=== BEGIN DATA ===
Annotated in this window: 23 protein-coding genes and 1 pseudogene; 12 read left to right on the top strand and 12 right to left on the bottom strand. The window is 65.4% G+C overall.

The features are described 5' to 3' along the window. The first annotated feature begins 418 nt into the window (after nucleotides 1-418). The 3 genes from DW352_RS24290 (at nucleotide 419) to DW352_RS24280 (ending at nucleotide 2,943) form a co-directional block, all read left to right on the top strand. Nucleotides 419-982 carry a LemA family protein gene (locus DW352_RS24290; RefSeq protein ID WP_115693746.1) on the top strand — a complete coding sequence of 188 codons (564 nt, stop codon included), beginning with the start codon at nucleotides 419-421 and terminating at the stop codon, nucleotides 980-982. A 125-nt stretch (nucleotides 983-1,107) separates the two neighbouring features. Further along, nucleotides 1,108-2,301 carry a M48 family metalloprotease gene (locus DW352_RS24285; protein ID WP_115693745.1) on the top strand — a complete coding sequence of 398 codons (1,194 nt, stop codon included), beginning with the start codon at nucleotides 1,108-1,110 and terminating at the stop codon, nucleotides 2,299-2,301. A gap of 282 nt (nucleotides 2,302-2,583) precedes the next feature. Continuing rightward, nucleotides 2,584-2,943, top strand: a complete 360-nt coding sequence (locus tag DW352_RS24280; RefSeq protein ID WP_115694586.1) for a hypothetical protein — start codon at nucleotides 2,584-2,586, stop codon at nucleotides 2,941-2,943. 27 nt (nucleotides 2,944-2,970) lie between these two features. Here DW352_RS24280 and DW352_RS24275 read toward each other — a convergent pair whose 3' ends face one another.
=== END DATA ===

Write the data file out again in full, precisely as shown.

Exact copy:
Annotated in this window: 23 protein-coding genes and 1 pseudogene; 12 read left to right on the top strand and 12 right to left on the bottom strand. The window is 65.4% G+C overall.

The features are described 5' to 3' along the window. The first annotated feature begins 418 nt into the window (after nucleotides 1-418). The 3 genes from DW352_RS24290 (at nucleotide 419) to DW352_RS24280 (ending at nucleotide 2,943) form a co-directional block, all read left to right on the top strand. Nucleotides 419-982 carry a LemA family protein gene (locus DW352_RS24290; RefSeq protein ID WP_115693746.1) on the top strand — a complete coding sequence of 188 codons (564 nt, stop codon included), beginning with the start codon at nucleotides 419-421 and terminating at the stop codon, nucleotides 980-982. A 125-nt stretch (nucleotides 983-1,107) separates the two neighbouring features. Further along, nucleotides 1,108-2,301 carry a M48 family metalloprotease gene (locus DW352_RS24285; protein ID WP_115693745.1) on the top strand — a complete coding sequence of 398 codons (1,194 nt, stop codon included), beginning with the start codon at nucleotides 1,108-1,110 and terminating at the stop codon, nucleotides 2,299-2,301. A gap of 282 nt (nucleotides 2,302-2,583) precedes the next feature. Continuing rightward, nucleotides 2,584-2,943, top strand: a complete 360-nt coding sequence (locus tag DW352_RS24280; RefSeq protein ID WP_115694586.1) for a hypothetical protein — start codon at nucleotides 2,584-2,586, stop codon at nucleotides 2,941-2,943. 27 nt (nucleotides 2,944-2,970) lie between these two features. Here DW352_RS24280 and DW352_RS24275 read toward each other — a convergent pair whose 3' ends face one another.